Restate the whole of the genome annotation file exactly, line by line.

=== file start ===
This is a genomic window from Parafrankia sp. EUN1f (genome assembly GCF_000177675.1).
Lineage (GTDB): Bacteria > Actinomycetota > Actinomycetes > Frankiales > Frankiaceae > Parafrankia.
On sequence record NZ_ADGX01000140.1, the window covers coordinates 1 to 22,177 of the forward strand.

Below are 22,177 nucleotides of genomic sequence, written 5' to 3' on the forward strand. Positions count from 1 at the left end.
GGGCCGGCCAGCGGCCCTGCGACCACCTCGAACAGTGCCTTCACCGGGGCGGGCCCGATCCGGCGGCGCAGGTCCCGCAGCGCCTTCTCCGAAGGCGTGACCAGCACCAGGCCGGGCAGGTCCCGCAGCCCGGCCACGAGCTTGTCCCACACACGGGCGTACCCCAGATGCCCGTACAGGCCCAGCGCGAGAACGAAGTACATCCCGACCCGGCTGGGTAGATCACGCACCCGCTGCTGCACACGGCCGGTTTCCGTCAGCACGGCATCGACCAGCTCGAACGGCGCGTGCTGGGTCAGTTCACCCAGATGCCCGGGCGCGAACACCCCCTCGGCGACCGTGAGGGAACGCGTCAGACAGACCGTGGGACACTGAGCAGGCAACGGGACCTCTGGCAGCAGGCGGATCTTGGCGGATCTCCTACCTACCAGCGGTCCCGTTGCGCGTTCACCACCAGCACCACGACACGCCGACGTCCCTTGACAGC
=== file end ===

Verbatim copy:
This is a genomic window from Parafrankia sp. EUN1f (genome assembly GCF_000177675.1).
Lineage (GTDB): Bacteria > Actinomycetota > Actinomycetes > Frankiales > Frankiaceae > Parafrankia.
On sequence record NZ_ADGX01000140.1, the window covers coordinates 1 to 22,177 of the forward strand.

Below are 22,177 nucleotides of genomic sequence, written 5' to 3' on the forward strand. Positions count from 1 at the left end.
GGGCCGGCCAGCGGCCCTGCGACCACCTCGAACAGTGCCTTCACCGGGGCGGGCCCGATCCGGCGGCGCAGGTCCCGCAGCGCCTTCTCCGAAGGCGTGACCAGCACCAGGCCGGGCAGGTCCCGCAGCCCGGCCACGAGCTTGTCCCACACACGGGCGTACCCCAGATGCCCGTACAGGCCCAGCGCGAGAACGAAGTACATCCCGACCCGGCTGGGTAGATCACGCACCCGCTGCTGCACACGGCCGGTTTCCGTCAGCACGGCATCGACCAGCTCGAACGGCGCGTGCTGGGTCAGTTCACCCAGATGCCCGGGCGCGAACACCCCCTCGGCGACCGTGAGGGAACGCGTCAGACAGACCGTGGGACACTGAGCAGGCAACGGGACCTCTGGCAGCAGGCGGATCTTGGCGGATCTCCTACCTACCAGCGGTCCCGTTGCGCGTTCACCACCAGCACCACGACACGCCGACGTCCCTTGACAGC